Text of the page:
noun: a powerful, hostile guard
From Latin, from Greek Kerberos. Earliest documented use: 1386
Notes (from Wordsmith)
Cerberus (also Kerberos) was the three-headed dog that guarded the entrance to Hades, the infernal region in classical mythology. Ancient Greeks and Romans used to put a slice of cake in the hands of their dead to help pacify Cerberus on the way. This custom gave rise to the idiom “to give a sop to Cerberus” meaning to give a bribe to quiet a troublesome person.
Cancerbero (from Spanish can: dog) is one of the Spanish terms for a goalkeeper in fútbol (football). Kerberos is the name given to an authentication protocol for computer networks.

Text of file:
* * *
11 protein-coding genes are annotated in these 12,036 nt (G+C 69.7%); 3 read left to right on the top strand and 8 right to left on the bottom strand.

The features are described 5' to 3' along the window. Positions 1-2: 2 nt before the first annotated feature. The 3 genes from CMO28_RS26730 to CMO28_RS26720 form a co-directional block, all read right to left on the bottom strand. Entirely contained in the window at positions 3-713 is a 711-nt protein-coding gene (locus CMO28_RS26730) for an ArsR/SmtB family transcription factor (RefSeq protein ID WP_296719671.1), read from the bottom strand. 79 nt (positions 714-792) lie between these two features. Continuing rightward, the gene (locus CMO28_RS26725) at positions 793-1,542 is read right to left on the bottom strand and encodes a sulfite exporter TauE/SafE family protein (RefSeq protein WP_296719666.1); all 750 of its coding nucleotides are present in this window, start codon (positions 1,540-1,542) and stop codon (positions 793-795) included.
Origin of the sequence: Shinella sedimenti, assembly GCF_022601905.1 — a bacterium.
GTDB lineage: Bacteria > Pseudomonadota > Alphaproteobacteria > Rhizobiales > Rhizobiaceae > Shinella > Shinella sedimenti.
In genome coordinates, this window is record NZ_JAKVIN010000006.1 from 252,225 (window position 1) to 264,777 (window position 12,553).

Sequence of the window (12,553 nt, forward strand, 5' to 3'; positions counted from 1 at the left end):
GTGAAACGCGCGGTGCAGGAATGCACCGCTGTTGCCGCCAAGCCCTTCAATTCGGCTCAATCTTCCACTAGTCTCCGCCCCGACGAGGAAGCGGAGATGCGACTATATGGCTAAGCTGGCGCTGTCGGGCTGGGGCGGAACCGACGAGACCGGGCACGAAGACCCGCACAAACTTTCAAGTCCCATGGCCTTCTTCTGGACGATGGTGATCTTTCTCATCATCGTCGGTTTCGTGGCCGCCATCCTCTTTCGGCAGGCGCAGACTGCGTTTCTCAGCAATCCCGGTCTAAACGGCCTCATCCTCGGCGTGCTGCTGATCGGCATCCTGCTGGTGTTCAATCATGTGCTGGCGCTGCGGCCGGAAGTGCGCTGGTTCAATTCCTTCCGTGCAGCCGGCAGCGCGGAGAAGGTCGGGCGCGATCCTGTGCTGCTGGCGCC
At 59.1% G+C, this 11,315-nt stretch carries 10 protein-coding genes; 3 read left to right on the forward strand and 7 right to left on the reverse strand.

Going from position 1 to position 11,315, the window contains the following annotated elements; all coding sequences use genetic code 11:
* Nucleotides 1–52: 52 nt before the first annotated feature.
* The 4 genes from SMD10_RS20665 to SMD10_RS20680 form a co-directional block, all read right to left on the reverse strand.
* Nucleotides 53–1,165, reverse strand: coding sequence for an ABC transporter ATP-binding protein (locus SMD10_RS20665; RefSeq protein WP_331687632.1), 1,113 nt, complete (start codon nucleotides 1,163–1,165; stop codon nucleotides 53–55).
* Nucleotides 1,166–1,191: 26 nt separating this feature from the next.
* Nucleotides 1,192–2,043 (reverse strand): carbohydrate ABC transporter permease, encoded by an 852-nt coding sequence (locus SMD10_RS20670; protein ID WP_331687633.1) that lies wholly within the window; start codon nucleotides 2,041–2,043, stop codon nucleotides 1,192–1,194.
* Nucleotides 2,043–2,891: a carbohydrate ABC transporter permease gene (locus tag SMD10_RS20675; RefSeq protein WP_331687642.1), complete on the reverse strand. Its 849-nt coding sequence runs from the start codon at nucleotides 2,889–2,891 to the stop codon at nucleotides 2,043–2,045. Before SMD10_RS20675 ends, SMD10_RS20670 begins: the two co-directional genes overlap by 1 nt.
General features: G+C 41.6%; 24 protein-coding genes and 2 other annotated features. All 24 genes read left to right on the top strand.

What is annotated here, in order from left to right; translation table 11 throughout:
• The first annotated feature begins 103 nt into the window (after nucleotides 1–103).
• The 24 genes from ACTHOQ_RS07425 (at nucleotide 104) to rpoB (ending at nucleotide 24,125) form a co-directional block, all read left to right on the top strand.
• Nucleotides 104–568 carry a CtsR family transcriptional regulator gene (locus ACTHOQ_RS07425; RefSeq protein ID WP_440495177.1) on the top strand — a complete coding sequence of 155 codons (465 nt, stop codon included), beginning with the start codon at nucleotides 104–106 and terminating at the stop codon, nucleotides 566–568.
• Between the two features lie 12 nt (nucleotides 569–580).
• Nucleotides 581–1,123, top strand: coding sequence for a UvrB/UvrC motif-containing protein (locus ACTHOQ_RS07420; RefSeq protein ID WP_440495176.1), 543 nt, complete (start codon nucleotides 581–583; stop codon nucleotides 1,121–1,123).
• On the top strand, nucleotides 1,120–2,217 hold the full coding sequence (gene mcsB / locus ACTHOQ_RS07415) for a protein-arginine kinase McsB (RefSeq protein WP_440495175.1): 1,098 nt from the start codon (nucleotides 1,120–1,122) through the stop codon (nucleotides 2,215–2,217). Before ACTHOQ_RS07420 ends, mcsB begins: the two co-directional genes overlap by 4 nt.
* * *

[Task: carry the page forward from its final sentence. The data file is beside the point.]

Usage (from Wordsmith)
“Some of the composer’s oldest friends grumbled among themselves that they no longer had direct access to him but were constantly running up against this young Cerberus, who answered the phone, read all Stravinsky’s letters, and organized his diary.”
Stephen Walsh; Stravinsky: The Second Exile; Knopf; 2010.